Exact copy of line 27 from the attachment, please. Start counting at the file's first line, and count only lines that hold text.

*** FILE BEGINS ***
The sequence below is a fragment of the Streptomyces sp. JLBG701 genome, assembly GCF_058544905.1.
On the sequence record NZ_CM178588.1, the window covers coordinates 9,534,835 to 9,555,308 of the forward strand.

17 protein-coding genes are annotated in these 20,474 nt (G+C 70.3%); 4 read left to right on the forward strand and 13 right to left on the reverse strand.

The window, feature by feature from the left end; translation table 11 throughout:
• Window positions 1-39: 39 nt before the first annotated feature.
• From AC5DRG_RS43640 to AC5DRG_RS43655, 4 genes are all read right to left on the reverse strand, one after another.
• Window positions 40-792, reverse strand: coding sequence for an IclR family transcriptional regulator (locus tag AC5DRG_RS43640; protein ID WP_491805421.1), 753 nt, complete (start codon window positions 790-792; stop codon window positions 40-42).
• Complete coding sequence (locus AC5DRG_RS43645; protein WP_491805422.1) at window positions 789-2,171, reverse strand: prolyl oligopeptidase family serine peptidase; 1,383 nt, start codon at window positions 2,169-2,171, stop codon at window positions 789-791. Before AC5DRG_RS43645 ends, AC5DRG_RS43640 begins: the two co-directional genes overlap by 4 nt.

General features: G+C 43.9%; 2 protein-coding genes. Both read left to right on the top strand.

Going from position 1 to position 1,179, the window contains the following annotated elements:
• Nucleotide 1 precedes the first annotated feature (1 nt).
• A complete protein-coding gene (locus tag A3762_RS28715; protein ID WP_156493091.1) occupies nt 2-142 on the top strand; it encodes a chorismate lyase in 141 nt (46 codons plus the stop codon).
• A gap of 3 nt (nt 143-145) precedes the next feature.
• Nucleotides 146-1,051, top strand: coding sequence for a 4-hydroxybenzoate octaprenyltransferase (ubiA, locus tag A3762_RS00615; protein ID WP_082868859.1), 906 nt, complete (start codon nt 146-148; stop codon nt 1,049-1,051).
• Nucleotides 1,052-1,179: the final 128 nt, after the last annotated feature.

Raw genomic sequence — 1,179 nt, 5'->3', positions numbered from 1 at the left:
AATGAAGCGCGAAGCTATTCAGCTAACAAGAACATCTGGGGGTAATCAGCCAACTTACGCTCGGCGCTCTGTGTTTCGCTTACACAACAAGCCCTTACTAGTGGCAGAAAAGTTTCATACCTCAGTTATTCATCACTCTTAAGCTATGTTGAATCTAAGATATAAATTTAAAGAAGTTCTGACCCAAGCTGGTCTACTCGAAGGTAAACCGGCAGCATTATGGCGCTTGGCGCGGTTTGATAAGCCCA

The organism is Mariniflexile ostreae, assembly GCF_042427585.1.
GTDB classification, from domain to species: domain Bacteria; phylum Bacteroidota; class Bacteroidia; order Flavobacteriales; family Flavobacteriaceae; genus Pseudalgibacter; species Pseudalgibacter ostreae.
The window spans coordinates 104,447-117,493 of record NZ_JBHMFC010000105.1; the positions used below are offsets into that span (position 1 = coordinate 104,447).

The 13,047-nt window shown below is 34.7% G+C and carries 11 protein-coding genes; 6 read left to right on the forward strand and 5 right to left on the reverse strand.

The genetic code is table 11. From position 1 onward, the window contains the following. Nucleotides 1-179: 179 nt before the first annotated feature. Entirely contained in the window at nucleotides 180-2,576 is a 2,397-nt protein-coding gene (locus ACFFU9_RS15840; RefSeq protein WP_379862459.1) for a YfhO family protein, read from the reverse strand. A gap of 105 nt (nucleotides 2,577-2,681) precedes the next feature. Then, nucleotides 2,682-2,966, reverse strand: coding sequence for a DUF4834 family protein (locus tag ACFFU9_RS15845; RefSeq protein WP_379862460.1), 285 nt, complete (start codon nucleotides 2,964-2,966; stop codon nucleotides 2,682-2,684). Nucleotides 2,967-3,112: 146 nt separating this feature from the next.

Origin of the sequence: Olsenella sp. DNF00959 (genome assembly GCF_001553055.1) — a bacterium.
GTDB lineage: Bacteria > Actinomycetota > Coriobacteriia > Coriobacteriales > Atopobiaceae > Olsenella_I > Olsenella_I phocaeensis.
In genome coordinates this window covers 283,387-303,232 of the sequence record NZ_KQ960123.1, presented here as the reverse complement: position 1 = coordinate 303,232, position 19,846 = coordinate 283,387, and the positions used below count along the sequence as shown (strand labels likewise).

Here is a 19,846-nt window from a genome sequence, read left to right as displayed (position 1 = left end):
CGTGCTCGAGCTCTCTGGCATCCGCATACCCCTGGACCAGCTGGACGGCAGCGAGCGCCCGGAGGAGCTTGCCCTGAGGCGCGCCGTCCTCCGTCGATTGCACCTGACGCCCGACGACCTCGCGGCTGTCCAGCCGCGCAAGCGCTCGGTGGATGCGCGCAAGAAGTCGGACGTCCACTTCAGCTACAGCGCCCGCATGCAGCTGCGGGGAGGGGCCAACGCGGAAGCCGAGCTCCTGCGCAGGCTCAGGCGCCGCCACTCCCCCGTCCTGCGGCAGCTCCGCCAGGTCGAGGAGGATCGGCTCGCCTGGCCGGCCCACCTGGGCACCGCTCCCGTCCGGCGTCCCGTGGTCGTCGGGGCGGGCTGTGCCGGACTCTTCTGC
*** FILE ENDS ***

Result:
CGTGCTCGAGCTCTCTGGCATCCGCATACCCCTGGACCAGCTGGACGGCAGCGAGCGCCCGGAGGAGCTTGCCCTGAGGCGCGCCGTCCTCCGTCGATTGCACCTGACGCCCGACGACCTCGCGGCTGTCCAGCCGCGCAAGCGCTCGGTGGATGCGCGCAAGAAGTCGGACGTCCACTTCAGCTACAGCGCCCGCATGCAGCTGCGGGGAGGGGCCAACGCGGAAGCCGAGCTCCTGCGCAGGCTCAGGCGCCGCCACTCCCCCGTCCTGCGGCAGCTCCGCCAGGTCGAGGAGGATCGGCTCGCCTGGCCGGCCCACCTGGGCACCGCTCCCGTCCGGCGTCCCGTGGTCGTCGGGGCGGGCTGTGCCGGACTCTTCTGC